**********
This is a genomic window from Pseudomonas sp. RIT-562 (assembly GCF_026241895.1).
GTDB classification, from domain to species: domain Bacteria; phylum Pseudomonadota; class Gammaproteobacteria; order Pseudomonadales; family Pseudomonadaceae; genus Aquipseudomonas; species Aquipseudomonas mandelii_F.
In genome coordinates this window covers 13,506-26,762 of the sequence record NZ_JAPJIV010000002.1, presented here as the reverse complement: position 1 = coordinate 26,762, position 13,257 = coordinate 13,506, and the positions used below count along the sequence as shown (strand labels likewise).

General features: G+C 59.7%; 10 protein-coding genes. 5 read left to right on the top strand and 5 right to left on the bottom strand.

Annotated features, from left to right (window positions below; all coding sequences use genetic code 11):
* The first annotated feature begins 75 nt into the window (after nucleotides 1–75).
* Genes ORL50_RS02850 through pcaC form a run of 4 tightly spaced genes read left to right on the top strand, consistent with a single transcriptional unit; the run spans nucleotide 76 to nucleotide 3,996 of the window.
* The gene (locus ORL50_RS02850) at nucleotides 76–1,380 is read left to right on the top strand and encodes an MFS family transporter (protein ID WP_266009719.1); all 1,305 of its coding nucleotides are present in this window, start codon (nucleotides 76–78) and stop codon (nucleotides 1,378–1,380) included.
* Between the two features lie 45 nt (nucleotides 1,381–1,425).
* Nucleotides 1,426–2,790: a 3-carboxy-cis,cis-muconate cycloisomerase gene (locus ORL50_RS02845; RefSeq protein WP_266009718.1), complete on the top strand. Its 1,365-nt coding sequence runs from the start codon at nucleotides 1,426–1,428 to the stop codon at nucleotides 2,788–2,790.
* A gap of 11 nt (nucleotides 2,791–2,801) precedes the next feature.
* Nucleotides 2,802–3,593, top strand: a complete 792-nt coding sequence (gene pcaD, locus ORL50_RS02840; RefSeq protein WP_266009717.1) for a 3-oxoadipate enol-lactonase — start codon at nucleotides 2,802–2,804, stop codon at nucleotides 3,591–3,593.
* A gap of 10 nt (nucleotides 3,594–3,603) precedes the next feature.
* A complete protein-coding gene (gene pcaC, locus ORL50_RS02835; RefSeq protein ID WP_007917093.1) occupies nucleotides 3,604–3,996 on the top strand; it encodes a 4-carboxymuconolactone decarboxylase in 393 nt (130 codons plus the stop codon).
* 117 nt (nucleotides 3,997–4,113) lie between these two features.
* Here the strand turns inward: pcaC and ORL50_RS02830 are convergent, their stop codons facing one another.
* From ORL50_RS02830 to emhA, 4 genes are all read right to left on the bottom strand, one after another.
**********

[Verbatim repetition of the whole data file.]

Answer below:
This is a genomic window from Pseudomonas sp. RIT-562 (assembly GCF_026241895.1).
GTDB classification, from domain to species: domain Bacteria; phylum Pseudomonadota; class Gammaproteobacteria; order Pseudomonadales; family Pseudomonadaceae; genus Aquipseudomonas; species Aquipseudomonas mandelii_F.
In genome coordinates this window covers 13,506-26,762 of the sequence record NZ_JAPJIV010000002.1, presented here as the reverse complement: position 1 = coordinate 26,762, position 13,257 = coordinate 13,506, and the positions used below count along the sequence as shown (strand labels likewise).

General features: G+C 59.7%; 10 protein-coding genes. 5 read left to right on the top strand and 5 right to left on the bottom strand.

Annotated features, from left to right (window positions below; all coding sequences use genetic code 11):
* The first annotated feature begins 75 nt into the window (after nucleotides 1–75).
* Genes ORL50_RS02850 through pcaC form a run of 4 tightly spaced genes read left to right on the top strand, consistent with a single transcriptional unit; the run spans nucleotide 76 to nucleotide 3,996 of the window.
* The gene (locus ORL50_RS02850) at nucleotides 76–1,380 is read left to right on the top strand and encodes an MFS family transporter (protein ID WP_266009719.1); all 1,305 of its coding nucleotides are present in this window, start codon (nucleotides 76–78) and stop codon (nucleotides 1,378–1,380) included.
* Between the two features lie 45 nt (nucleotides 1,381–1,425).
* Nucleotides 1,426–2,790: a 3-carboxy-cis,cis-muconate cycloisomerase gene (locus ORL50_RS02845; RefSeq protein WP_266009718.1), complete on the top strand. Its 1,365-nt coding sequence runs from the start codon at nucleotides 1,426–1,428 to the stop codon at nucleotides 2,788–2,790.
* A gap of 11 nt (nucleotides 2,791–2,801) precedes the next feature.
* Nucleotides 2,802–3,593, top strand: a complete 792-nt coding sequence (gene pcaD, locus ORL50_RS02840; RefSeq protein WP_266009717.1) for a 3-oxoadipate enol-lactonase — start codon at nucleotides 2,802–2,804, stop codon at nucleotides 3,591–3,593.
* A gap of 10 nt (nucleotides 3,594–3,603) precedes the next feature.
* A complete protein-coding gene (gene pcaC, locus ORL50_RS02835; RefSeq protein ID WP_007917093.1) occupies nucleotides 3,604–3,996 on the top strand; it encodes a 4-carboxymuconolactone decarboxylase in 393 nt (130 codons plus the stop codon).
* 117 nt (nucleotides 3,997–4,113) lie between these two features.
* Here the strand turns inward: pcaC and ORL50_RS02830 are convergent, their stop codons facing one another.
* From ORL50_RS02830 to emhA, 4 genes are all read right to left on the bottom strand, one after another.